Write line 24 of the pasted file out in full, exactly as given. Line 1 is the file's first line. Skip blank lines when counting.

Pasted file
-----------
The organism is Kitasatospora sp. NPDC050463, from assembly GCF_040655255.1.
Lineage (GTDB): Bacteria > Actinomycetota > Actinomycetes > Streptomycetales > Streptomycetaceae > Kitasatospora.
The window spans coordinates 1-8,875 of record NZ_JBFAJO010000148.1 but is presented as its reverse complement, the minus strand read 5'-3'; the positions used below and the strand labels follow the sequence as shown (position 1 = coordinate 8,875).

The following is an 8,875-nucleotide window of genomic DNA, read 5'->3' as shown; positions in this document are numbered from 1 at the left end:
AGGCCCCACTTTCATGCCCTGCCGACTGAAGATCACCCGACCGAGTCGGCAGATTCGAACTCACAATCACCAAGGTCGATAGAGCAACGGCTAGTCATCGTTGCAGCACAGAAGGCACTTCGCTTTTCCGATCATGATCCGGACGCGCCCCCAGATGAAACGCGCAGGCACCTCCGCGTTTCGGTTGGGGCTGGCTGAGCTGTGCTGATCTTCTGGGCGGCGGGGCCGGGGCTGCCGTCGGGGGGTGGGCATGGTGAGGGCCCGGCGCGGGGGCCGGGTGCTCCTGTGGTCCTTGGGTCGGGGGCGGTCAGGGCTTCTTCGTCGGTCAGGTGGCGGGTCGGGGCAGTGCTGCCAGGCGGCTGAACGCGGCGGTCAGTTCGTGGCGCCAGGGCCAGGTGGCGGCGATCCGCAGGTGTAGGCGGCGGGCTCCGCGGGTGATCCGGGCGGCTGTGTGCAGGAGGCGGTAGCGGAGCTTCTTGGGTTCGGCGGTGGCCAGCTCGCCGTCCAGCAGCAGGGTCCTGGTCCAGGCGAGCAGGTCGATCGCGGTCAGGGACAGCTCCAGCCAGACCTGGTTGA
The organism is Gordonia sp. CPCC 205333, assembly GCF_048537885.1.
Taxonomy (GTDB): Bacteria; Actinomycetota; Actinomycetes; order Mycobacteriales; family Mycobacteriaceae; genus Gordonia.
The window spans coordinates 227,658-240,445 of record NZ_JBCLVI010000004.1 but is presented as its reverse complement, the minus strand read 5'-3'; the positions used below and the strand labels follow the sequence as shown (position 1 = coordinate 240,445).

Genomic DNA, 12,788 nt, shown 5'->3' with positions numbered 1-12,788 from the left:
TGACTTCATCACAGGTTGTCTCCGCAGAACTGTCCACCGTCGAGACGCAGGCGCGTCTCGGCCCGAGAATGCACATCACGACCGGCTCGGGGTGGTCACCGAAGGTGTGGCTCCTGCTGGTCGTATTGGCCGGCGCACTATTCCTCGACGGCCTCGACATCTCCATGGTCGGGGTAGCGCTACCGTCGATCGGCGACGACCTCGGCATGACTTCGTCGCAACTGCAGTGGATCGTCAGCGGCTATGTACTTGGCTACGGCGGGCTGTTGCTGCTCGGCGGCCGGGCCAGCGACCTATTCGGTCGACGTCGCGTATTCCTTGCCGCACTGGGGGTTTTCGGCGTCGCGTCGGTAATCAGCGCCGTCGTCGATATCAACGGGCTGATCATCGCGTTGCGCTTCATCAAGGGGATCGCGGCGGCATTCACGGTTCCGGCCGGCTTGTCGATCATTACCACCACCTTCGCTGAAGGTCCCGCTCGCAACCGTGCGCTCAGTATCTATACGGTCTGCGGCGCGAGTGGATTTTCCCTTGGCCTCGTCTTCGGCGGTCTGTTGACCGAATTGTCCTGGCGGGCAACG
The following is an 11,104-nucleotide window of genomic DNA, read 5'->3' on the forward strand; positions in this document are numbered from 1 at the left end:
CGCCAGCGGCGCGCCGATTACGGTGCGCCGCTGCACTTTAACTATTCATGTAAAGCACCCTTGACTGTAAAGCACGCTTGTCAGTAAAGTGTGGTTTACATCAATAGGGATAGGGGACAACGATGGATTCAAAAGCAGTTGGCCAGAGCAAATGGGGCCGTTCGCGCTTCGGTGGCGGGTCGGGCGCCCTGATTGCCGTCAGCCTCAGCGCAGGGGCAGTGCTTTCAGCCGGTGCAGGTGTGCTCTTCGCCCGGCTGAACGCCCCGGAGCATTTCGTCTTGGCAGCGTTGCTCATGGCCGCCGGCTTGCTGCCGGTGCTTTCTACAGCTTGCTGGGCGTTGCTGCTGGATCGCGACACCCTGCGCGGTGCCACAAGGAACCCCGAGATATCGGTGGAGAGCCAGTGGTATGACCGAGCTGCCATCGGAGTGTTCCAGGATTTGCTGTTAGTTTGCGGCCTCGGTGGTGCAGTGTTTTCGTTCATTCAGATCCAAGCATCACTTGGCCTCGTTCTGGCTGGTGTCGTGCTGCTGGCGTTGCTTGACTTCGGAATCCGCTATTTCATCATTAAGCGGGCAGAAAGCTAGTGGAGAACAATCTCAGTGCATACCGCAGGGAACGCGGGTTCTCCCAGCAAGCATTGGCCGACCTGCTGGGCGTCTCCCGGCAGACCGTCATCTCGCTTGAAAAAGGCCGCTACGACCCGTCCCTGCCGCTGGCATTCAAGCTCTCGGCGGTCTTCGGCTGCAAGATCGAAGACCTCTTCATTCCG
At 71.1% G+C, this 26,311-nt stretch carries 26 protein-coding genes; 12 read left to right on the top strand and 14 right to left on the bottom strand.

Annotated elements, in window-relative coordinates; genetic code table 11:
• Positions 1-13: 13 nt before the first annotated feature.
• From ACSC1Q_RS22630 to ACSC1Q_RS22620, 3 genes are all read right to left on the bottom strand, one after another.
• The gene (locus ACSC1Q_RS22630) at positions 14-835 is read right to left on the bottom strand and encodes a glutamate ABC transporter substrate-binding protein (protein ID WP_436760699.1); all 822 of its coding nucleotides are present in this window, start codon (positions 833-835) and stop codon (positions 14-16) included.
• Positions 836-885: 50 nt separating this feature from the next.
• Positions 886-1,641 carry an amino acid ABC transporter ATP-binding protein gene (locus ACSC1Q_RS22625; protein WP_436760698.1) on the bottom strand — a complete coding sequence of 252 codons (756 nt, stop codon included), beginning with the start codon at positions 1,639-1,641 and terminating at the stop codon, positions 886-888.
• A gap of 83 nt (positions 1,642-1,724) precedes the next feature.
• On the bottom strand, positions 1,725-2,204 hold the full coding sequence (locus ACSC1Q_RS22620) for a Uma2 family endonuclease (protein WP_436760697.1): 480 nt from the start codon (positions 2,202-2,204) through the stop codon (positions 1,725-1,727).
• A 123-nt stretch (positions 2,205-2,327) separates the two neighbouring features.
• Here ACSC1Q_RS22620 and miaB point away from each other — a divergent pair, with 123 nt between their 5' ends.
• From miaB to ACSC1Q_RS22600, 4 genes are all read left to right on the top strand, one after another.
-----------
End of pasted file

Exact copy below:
• From miaB to ACSC1Q_RS22600, 4 genes are all read left to right on the top strand, one after another.